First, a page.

Tuesday, 8 September 2020
In this article, we explore the crop-friendly fungi focus of one our crop PhD studentship projects, funded by AHDB Cereals & Oilseeds.
If your crop roots are in good nick, there’s a decent chance they’ve cuddled up with some potentially powerful soil allies: arbuscular mycorrhizal fungi (AMF).
The word ‘mycorrhiza’ stems from two Greek words: mykos and rhiza, which mean ‘fungus’ and ‘root’, respectively. Unlike fungal pathogens, which infect and damage plants, AMF form symbiotic relationships with roots – in a healthy game of give and take.
AHDB PhD student George Crane has developed a fascination for AMF, which are ubiquitous in nature. AMF colonise root cells, undergo intense branching and form ‘arbuscules’ – sites for fungus–plant metabolite exchange and nutrient accumulation.
Based at NIAB, George leads on a series of field-scale trials and glasshouse experiments that aim to tap into the potential of AMF for crop production. As part of a UK soil assessment programme, the effect of common farm practices on AMF diversity and abundance has already been examined. For example, deep cultivations influenced AMF species composition, with disrupted soils potentially hosting fewer beneficial species.
Cover crops, which deliver various benefits to farming systems, can also promote AMF. This aspect is under investigation in two fully replicated trials in Norfolk. Various cover crop species are being tested – sometimes with a helping hand in the form of commercially produced AMF inoculum (five species). The study has developed its own symbiosis with Innovative Farmers (IF) too, providing a steer for on-farm trials at six sites that use cover crops and anaerobic digestate (AD) to influence AMF. So far, all trials have delivered mixed results. However, long-term use of cover crops is most likely to deliver a positive effect on AMF communities.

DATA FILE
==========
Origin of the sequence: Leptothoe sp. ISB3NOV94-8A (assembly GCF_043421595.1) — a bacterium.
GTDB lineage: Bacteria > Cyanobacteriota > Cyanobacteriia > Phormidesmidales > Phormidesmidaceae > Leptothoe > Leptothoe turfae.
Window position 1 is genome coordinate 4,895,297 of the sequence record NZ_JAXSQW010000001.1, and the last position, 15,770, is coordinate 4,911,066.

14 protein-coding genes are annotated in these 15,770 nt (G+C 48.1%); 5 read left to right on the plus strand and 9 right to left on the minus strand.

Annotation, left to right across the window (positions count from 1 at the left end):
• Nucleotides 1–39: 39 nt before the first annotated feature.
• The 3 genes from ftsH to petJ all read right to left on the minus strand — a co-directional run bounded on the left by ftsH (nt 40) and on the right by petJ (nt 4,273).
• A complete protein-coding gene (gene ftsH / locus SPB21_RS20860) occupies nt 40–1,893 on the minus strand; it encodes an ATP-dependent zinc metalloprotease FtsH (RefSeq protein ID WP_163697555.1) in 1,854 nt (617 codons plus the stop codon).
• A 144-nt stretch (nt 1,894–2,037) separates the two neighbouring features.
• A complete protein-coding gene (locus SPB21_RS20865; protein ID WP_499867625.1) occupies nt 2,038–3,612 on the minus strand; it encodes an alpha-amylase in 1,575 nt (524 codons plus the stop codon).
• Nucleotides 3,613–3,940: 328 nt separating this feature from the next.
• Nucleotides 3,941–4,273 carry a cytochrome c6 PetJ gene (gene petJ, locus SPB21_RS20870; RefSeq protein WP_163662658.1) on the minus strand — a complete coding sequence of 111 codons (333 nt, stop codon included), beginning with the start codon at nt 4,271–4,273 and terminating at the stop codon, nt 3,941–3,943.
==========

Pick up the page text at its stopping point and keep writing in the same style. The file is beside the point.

The work has also refined the use of targeted primers that amplify specific AMF DNA. Such molecular approaches can help detect the presence of fungal species in soil samples. For example, George’s work has confirmed the presence of 87 AMF taxa in the UK soil assessment samples.
With UK farming under increasing pressure to demonstrate its sustainability, AMF provide another great opportunity to harness and work with nature. The PhD, which receives part funding through the AgriFood Charities Partnership (AFCP), is due to conclude next year.
AMF PhD: An Introduction (video)
Let George Crane introduce you to the fascinating world of AMF
AMF PhD: Online update for 2020
If you would like to find out more about this PhD, George will deliver the latest findings during an online meeting on 8 October 2020 (11am). To express an interest, email Elizabeth Stephens firstname.lastname@example.org
Sign up to receive Arable Focus
This article will feature in the autumn/winter 2020 edition of our arable magazine – Arable Focus